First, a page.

I noticed this as a recent addition to Silent Regrets, so on a whim I downloaded the first episode to take a look. It's a story based on a murder trial of a woman who says she is a witch, in which the lay judges (or jurors, as we'd call them) are subject to bribes and threats. I enjoyed the first part and decided to watch the rest even though, along with Liar Game 2, Boss and Bloody Monday, I'm stuck in a rut of watching programmes containing ominous people in dimly-lit rooms.
Its first advantage is its brevity. At just thirty-five minutes per episode, the writing seems a lot tighter than usual, and there's little in the story which isn't essential. The plot is convoluted enough to make it interesting, although before too long almost everyone has at least one secret which strikes me as being quite convenient for the writers: they can get the characters to do what they want - either be brave and overcome their fear of the blackmailers, or acquiesce in a cowardly yet understandable way - without really taking the time to think up a proper reason for the way someone acts. Plus, there's a twist halfway through that stretches credulity and perhaps that's the reason why it's never really expanded upon. This particular coincidence was there simply to heighten the tension and leave one episode in a cliffhanger, and then they were unsure of where to take it.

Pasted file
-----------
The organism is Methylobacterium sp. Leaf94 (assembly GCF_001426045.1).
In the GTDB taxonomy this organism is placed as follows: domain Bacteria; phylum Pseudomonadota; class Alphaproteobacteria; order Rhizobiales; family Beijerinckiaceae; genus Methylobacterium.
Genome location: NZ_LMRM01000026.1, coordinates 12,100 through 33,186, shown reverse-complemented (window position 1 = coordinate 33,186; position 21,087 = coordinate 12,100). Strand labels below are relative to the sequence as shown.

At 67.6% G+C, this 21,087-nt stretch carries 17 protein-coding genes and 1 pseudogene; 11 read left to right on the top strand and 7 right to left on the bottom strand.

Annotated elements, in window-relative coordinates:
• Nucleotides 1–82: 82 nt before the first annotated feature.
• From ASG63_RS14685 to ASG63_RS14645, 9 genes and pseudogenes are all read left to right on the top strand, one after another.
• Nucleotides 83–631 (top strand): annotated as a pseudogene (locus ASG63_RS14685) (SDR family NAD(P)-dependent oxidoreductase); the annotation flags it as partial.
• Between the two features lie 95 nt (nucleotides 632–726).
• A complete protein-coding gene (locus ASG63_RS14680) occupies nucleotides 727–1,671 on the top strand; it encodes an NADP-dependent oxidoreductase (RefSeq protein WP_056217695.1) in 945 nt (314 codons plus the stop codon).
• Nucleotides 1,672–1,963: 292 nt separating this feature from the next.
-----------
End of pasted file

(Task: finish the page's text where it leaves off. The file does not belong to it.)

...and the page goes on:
Certainly, with so many sub-plots, it's inevitable that some things are still unresolved by the end. But for all that it's an enjoyable yarn, which should have you watching to the end. While the minor characters and their stories may be a bit hit and miss, the central premise of the murder case is strong enough to carry the series as is the performance of Ikuta Toma (who is also in Akihabara@Deep). He's convincing and likeable as the slacker who turns detective, which is fortunate since he's in almost every scene.